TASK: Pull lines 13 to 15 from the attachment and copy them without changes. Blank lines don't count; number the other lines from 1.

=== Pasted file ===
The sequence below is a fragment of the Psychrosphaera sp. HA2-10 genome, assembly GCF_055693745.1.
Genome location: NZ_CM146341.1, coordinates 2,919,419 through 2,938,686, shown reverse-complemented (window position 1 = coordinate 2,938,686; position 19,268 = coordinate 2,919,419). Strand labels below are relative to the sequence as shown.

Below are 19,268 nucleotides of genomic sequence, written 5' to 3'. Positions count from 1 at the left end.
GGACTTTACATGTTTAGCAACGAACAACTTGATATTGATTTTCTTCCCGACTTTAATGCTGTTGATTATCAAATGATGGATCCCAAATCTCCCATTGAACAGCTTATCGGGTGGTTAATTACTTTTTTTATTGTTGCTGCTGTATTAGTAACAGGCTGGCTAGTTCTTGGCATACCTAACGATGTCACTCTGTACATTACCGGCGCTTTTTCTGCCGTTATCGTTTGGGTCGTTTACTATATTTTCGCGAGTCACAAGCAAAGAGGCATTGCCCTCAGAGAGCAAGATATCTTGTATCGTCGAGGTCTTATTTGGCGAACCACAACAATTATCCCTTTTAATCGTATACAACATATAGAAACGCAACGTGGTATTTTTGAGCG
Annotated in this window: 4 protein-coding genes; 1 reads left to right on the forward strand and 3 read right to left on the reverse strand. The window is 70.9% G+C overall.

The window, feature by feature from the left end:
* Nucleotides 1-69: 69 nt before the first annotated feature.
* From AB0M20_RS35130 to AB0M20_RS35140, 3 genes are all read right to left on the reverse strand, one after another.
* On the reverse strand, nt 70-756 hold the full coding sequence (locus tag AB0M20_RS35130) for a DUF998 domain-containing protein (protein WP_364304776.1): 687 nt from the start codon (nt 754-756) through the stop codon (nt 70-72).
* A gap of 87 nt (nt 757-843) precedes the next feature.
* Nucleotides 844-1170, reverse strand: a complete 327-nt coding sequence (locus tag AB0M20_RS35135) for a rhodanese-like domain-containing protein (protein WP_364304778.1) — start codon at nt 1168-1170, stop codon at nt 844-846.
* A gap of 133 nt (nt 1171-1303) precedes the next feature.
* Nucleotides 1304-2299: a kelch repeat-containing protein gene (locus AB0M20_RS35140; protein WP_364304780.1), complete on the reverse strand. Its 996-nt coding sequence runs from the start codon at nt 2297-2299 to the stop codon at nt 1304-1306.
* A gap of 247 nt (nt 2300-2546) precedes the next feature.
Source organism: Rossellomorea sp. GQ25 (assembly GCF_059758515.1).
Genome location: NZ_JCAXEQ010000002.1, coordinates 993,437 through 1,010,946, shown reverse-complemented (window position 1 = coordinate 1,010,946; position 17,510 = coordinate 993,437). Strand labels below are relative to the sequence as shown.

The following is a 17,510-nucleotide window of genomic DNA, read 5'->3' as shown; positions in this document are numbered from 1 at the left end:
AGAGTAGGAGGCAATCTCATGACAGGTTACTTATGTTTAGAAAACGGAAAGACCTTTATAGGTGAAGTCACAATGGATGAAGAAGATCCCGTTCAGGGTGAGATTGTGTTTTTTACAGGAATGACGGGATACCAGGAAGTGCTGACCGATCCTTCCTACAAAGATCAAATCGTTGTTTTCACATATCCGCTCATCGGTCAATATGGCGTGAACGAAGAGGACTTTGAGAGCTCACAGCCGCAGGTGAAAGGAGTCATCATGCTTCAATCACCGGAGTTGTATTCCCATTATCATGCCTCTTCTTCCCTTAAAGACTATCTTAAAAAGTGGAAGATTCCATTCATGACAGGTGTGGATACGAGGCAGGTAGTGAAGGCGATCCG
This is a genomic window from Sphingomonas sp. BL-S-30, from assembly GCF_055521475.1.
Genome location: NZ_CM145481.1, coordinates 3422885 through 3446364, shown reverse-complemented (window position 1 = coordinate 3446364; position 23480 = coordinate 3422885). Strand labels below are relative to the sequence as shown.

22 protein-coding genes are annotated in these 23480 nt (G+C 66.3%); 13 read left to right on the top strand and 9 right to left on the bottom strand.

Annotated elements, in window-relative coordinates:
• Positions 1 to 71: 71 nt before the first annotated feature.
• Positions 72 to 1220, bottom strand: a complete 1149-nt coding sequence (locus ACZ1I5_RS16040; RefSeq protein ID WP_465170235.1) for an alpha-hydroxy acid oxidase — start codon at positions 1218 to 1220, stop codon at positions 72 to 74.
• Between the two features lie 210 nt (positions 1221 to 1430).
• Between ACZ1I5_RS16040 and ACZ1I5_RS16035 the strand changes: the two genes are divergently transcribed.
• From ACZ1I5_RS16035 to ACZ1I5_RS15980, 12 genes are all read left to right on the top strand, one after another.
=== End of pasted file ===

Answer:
* Nucleotides 1304-2299: a kelch repeat-containing protein gene (locus AB0M20_RS35140; protein WP_364304780.1), complete on the reverse strand. Its 996-nt coding sequence runs from the start codon at nt 2297-2299 to the stop codon at nt 1304-1306.
* A gap of 247 nt (nt 2300-2546) precedes the next feature.
Source organism: Rossellomorea sp. GQ25 (assembly GCF_059758515.1).